Legal Logistics: Domicile – How to give money to a state you might never visit
To grossly over-simplify the issue, establishing domicile as a full-time traveler is the act of simulating a home base. This is accomplished by selecting a state with nomad-friendly laws and using a forwarding service to handle your mail. You register to vote, get a Driver’s License (DL), tag title and register your vehicles, pay any income taxes, establish a permanent mailing address, register for insurance, and do basically everything else you’d do in your normal home state. For a more detailed breakdown, use the resources at the end of this post.
Here are the absolute basics. We’re not trying to optimize for a few hundred dollars at this point; we just want the easiest choice with the best options, even if it means paying a premium. In my research, there are 2 options that stand above the rest. Neither of these have a state income tax (unlike IL’s 5% or MI’s 4.25% rake ).
Florida – No special DL requirements. Must show up in-person to get license. Laws favorable to travelers because of snowbirds. No specific inspections needed.
Texas – Over 26k LBS requires a special license that takes a bit longer to get*. Unsure if you need to show up in-person. Vehicle must pass inspection each time it is in-state, which is relevant if you travel through Texas frequently.
South Dakota used to be a great option, but recent changes to the “affordable” care act have rendered it…unaffordable. There are no nationwide plans in SD anymore, so unless you’re over 60 (we’re 30…) this isn’t an option.
There are other states as well, but I have no details on them beyond how they handle income tax. No idea if they’re nomad-friendly or not.
Using a close friend or family member’s home address is an option. My parents are in New York and Anna’s are in Michigan, so those are options. Unfortunately, my parents live in only one of the 2 municipalities in NY that charge a county income tax, so that leaves only Michigan. We don’t want to burden them with the job of forwarding or scanning our mail, so we’d need to figure out some sort of arrangement that lets us receive non-critical mail at a forwarding service.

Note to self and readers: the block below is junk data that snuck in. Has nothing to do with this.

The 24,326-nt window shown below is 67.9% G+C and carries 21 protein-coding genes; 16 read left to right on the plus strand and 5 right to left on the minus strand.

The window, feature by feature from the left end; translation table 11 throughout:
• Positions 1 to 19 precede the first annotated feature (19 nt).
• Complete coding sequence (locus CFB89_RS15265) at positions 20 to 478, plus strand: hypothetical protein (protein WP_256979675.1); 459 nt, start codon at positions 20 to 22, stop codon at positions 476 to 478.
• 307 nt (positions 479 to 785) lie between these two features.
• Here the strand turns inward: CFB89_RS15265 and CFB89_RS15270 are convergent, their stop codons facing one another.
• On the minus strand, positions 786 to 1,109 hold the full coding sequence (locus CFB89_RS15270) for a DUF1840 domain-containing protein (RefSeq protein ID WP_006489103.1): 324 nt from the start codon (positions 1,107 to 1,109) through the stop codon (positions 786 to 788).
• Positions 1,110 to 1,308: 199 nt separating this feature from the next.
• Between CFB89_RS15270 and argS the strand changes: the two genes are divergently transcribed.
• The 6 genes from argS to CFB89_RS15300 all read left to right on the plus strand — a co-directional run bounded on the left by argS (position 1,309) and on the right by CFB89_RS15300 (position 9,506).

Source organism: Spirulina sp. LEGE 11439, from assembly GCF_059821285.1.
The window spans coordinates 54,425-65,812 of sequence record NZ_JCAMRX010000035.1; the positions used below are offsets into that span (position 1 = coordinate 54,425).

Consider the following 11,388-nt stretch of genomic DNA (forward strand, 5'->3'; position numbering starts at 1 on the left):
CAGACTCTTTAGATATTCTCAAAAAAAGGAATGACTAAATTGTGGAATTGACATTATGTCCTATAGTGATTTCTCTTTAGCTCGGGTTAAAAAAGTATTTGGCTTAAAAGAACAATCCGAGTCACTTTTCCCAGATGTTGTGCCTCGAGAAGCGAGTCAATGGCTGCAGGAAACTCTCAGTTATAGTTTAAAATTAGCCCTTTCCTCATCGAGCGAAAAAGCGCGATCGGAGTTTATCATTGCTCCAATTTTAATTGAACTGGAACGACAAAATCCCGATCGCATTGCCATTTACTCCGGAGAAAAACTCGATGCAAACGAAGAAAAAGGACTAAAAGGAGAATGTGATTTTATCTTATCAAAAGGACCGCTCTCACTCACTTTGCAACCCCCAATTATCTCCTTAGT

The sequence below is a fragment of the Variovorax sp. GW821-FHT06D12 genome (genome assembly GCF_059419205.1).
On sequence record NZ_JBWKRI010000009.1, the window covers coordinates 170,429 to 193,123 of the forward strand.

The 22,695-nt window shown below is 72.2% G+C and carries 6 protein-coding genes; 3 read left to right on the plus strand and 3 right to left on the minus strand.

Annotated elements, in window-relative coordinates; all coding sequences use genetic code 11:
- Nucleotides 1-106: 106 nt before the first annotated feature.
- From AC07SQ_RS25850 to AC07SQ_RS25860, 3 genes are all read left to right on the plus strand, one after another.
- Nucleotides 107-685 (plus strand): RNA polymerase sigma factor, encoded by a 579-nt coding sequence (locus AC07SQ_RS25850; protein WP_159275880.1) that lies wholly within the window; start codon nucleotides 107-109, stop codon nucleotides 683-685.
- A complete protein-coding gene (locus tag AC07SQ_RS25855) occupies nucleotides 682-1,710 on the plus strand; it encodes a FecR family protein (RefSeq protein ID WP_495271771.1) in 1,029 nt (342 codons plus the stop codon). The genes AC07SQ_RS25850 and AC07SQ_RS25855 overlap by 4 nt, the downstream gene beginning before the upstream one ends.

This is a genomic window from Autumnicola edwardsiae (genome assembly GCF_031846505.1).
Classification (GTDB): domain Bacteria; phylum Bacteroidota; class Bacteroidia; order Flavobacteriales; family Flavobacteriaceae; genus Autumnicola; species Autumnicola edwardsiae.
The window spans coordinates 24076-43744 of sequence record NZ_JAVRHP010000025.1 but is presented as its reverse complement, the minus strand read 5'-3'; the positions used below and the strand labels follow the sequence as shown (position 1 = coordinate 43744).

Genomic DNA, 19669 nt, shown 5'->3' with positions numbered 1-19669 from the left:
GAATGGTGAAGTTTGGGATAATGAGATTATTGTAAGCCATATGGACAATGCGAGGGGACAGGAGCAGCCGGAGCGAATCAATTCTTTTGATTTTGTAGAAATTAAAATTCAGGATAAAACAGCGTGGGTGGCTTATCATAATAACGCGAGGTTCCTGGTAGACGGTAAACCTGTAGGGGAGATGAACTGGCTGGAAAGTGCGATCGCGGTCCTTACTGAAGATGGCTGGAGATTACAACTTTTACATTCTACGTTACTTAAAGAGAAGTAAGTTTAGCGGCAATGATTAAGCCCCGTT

It might be easiest to domicile in MI for at least our first year, as we’ll be striking out from Ann Arbor and most likely making the vehicle purchase in the Ann Arbor-Detroit area. Paying 4.25% on every penny we make is an insane cut for what amounts to nothing, but as I said, I am willing to pay a premium to make a smooth transition. 4.25% is a damn high premium, but it’s not forever.
Ultimately, the choices come down to FL TX and MI.
MI and FL permit the use of a normal driver’s license, while TX requires a bit more. MI has a 4.25% tax, FL and TX have 0.
MI requires a little help from family, TX and FL are fully self-sufficient setups.
FL has in-person requirements for getting licenses, which might be a dealbreaker. TX has annoying inspection reqs and has a more complicated process for the DL. MI may have in-person requirements but this is not a problem.
It’s not time to make this decision yet, but I still believe that the right choice is the one that gets us on the road with a minimum of fuss. We shall see.
Obviously I am not a lawyer or any form of expert in this field. If you notice an error or an out-of-date citation, please leave a comment and correct me. It would be much appreciated.
Resources & Citations
WheelingIT – ACA in SD changes. What to do if you’re < 60 and establishing / re-establishing domicile.
GWTW – Questions about Residency, etc. They’re in TX.
Technomadia – A more detailed breakdown of the factors in choosing a state
*Regarding TX Licensing: For vehicles over 26,000 lbs GVWR, you need what’s called a “class b” license. This is based on the federal government’s classification of large vehicles. It is not to be confused with the Class B motorhome; the two are unrelated and, in a stunning twist of legislative irony, a Class B motor home is not a class b “vehicle” by federal guidelines.